The faithful reproduction of the sacramentary has great advantages, explains

manuscript expert Fabian. For conservation reasons, it is hardly possible to examine the original. “You can leaf through the facsimile and go into detail. And you don’t damage the original”.

(original in german)

Dpa vom 02.11.2010

Br – am 02.11.2010

“The Director General of the Bavarian State Library, Rolf Griebel, called the Sacramentary of Henry II an “outstanding cultural monument of European importance”. It was necessary to “secure its irretrievable materiality and quality for the next generation”. According to Griebel, the “excellent facsimile edition with its original appearance” fulfils “the very highest standards”.

(original in german) am 02.11.2010

Staatliche Museen zu Berlin – Preußischer Kulturbesitz

“The value of facsimiles, which are produced in excellent quality and come as close as possible to the original, should not be underestimated. They bring the magnificent treasures of book illumination closer to a wider audience, not only by conveying the enjoyment of art and the context of a work, but also by enabling the haptic experience of turning the pages of a book, which is often very limited in the original. Especially in our digital age, this is an important experience, without which it is hardly possible to understand a masterpiece of book art. ”

(Original in german)

Dr. Dagmar Korbacher, Direktorin- Kupferstickkabinett - Staatliche Museen zu Berlin, Preußischer Kulturbesitz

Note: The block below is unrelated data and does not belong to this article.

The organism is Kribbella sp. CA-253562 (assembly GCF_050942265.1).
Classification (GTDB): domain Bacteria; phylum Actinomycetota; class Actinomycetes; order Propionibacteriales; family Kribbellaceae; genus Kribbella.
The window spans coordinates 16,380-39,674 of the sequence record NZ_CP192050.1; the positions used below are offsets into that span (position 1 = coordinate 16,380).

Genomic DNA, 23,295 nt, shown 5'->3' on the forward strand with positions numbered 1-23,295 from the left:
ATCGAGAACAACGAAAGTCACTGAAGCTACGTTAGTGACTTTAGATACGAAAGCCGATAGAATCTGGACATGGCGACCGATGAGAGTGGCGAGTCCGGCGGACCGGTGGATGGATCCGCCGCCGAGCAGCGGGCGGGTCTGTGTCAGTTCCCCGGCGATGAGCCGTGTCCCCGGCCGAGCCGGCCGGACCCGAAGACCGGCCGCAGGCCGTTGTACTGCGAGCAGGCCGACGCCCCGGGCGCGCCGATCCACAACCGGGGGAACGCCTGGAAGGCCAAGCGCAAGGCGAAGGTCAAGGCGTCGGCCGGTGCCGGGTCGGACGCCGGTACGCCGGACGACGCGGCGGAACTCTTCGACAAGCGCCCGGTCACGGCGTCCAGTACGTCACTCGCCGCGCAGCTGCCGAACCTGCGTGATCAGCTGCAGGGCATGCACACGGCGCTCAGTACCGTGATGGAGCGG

Freie Universität Berlin

“Even if fragile medieval manuscripts – usually no longer accessible to the public in the original – are now often available digitally:

The image on the display cannot replace the experience of holding a book object in your hand. It teaches nothing about proportions and weight, about the materiality of pages and binding or the splendour of the decoration, about the relationship between inside and outside, image decoration and text body, about binding and manageability. In general, digital copies deprive their readers and viewers of those sensory experiences that cannot be accessed via a screen presentation (even if it is in 3D). In view of the unavailability of the originals, faithful facsimiles, which make it possible to physically experience the diverse object dimensions of a medieval book, prove time and again to be an unsurpassable means of research, exploration and teaching. They are irreplaceable, especially in the context of university and book science education and training: we experience a correspondingly intensive demand and use in the library. ”